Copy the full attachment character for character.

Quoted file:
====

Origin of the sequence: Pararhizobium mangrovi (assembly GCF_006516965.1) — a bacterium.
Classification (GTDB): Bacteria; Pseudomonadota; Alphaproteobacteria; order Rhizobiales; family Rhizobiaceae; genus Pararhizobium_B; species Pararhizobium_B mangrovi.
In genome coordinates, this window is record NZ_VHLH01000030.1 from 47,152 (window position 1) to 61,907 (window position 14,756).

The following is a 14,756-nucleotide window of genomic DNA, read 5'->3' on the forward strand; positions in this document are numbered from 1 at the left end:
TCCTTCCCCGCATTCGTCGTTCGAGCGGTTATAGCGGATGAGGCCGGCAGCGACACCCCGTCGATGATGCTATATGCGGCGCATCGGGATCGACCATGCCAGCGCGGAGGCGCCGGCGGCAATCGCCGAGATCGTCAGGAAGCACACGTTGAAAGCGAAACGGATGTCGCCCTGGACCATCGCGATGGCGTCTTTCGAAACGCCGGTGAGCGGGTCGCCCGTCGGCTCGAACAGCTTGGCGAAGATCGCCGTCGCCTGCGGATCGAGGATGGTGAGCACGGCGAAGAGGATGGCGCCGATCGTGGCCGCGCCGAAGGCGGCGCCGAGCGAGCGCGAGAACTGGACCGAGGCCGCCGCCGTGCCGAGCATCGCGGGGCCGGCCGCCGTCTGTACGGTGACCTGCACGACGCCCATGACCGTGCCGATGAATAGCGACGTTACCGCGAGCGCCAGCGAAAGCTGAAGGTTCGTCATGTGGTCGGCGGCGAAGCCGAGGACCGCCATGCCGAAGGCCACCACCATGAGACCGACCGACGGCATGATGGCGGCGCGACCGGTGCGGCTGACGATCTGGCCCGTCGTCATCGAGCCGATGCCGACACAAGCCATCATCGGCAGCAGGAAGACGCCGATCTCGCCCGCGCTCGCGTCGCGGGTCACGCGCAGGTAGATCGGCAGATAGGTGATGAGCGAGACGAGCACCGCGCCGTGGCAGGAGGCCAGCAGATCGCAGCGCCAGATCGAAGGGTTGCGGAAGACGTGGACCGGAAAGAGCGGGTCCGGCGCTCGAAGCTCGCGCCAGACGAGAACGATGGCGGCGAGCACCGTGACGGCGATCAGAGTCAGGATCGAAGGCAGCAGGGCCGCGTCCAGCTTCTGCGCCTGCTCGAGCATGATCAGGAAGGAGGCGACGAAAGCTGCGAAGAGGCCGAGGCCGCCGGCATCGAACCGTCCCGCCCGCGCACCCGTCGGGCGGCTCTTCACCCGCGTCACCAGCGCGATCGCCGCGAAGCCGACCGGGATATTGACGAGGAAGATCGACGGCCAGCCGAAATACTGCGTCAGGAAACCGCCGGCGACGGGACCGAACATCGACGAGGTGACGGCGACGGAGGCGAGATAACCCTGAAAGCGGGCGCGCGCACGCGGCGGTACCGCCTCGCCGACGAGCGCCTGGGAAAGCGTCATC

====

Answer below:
Origin of the sequence: Pararhizobium mangrovi (assembly GCF_006516965.1) — a bacterium.
Classification (GTDB): Bacteria; Pseudomonadota; Alphaproteobacteria; order Rhizobiales; family Rhizobiaceae; genus Pararhizobium_B; species Pararhizobium_B mangrovi.
In genome coordinates, this window is record NZ_VHLH01000030.1 from 47,152 (window position 1) to 61,907 (window position 14,756).

The following is a 14,756-nucleotide window of genomic DNA, read 5'->3' on the forward strand; positions in this document are numbered from 1 at the left end:
TCCTTCCCCGCATTCGTCGTTCGAGCGGTTATAGCGGATGAGGCCGGCAGCGACACCCCGTCGATGATGCTATATGCGGCGCATCGGGATCGACCATGCCAGCGCGGAGGCGCCGGCGGCAATCGCCGAGATCGTCAGGAAGCACACGTTGAAAGCGAAACGGATGTCGCCCTGGACCATCGCGATGGCGTCTTTCGAAACGCCGGTGAGCGGGTCGCCCGTCGGCTCGAACAGCTTGGCGAAGATCGCCGTCGCCTGCGGATCGAGGATGGTGAGCACGGCGAAGAGGATGGCGCCGATCGTGGCCGCGCCGAAGGCGGCGCCGAGCGAGCGCGAGAACTGGACCGAGGCCGCCGCCGTGCCGAGCATCGCGGGGCCGGCCGCCGTCTGTACGGTGACCTGCACGACGCCCATGACCGTGCCGATGAATAGCGACGTTACCGCGAGCGCCAGCGAAAGCTGAAGGTTCGTCATGTGGTCGGCGGCGAAGCCGAGGACCGCCATGCCGAAGGCCACCACCATGAGACCGACCGACGGCATGATGGCGGCGCGACCGGTGCGGCTGACGATCTGGCCCGTCGTCATCGAGCCGATGCCGACACAAGCCATCATCGGCAGCAGGAAGACGCCGATCTCGCCCGCGCTCGCGTCGCGGGTCACGCGCAGGTAGATCGGCAGATAGGTGATGAGCGAGACGAGCACCGCGCCGTGGCAGGAGGCCAGCAGATCGCAGCGCCAGATCGAAGGGTTGCGGAAGACGTGGACCGGAAAGAGCGGGTCCGGCGCTCGAAGCTCGCGCCAGACGAGAACGATGGCGGCGAGCACCGTGACGGCGATCAGAGTCAGGATCGAAGGCAGCAGGGCCGCGTCCAGCTTCTGCGCCTGCTCGAGCATGATCAGGAAGGAGGCGACGAAAGCTGCGAAGAGGCCGAGGCCGCCGGCATCGAACCGTCCCGCCCGCGCACCCGTCGGGCGGCTCTTCACCCGCGTCACCAGCGCGATCGCCGCGAAGCCGACCGGGATATTGACGAGGAAGATCGACGGCCAGCCGAAATACTGCGTCAGGAAACCGCCGGCGACGGGACCGAACATCGACGAGGTGACGGCGACGGAGGCGAGATAACCCTGAAAGCGGGCGCGCGCACGCGGCGGTACCGCCTCGCCGACGAGCGCCTGGGAAAGCGTCATC